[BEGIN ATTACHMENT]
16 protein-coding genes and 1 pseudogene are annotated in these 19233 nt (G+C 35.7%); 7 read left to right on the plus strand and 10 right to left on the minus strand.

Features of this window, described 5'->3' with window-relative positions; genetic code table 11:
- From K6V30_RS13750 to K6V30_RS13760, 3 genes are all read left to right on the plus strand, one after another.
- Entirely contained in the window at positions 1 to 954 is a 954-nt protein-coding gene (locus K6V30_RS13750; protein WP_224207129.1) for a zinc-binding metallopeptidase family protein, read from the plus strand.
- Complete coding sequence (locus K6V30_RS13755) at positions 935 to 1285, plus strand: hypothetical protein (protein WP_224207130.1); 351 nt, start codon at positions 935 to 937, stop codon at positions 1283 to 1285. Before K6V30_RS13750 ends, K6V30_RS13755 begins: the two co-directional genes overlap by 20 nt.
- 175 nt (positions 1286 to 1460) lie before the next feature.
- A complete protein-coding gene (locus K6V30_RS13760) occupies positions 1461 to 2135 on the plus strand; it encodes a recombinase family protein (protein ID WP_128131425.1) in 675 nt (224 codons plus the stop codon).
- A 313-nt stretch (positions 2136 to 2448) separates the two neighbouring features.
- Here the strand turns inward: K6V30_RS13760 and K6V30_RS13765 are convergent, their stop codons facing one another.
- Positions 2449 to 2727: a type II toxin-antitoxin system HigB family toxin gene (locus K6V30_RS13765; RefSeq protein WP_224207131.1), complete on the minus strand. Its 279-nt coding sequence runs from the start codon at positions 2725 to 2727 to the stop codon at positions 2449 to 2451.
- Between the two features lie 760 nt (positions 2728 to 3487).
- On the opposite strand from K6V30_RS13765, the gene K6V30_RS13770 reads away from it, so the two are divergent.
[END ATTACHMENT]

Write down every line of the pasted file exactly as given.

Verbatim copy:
16 protein-coding genes and 1 pseudogene are annotated in these 19233 nt (G+C 35.7%); 7 read left to right on the plus strand and 10 right to left on the minus strand.

Features of this window, described 5'->3' with window-relative positions; genetic code table 11:
- From K6V30_RS13750 to K6V30_RS13760, 3 genes are all read left to right on the plus strand, one after another.
- Entirely contained in the window at positions 1 to 954 is a 954-nt protein-coding gene (locus K6V30_RS13750; protein WP_224207129.1) for a zinc-binding metallopeptidase family protein, read from the plus strand.
- Complete coding sequence (locus K6V30_RS13755) at positions 935 to 1285, plus strand: hypothetical protein (protein WP_224207130.1); 351 nt, start codon at positions 935 to 937, stop codon at positions 1283 to 1285. Before K6V30_RS13750 ends, K6V30_RS13755 begins: the two co-directional genes overlap by 20 nt.
- 175 nt (positions 1286 to 1460) lie before the next feature.
- A complete protein-coding gene (locus K6V30_RS13760) occupies positions 1461 to 2135 on the plus strand; it encodes a recombinase family protein (protein ID WP_128131425.1) in 675 nt (224 codons plus the stop codon).
- A 313-nt stretch (positions 2136 to 2448) separates the two neighbouring features.
- Here the strand turns inward: K6V30_RS13760 and K6V30_RS13765 are convergent, their stop codons facing one another.
- Positions 2449 to 2727: a type II toxin-antitoxin system HigB family toxin gene (locus K6V30_RS13765; RefSeq protein WP_224207131.1), complete on the minus strand. Its 279-nt coding sequence runs from the start codon at positions 2725 to 2727 to the stop codon at positions 2449 to 2451.
- Between the two features lie 760 nt (positions 2728 to 3487).
- On the opposite strand from K6V30_RS13765, the gene K6V30_RS13770 reads away from it, so the two are divergent.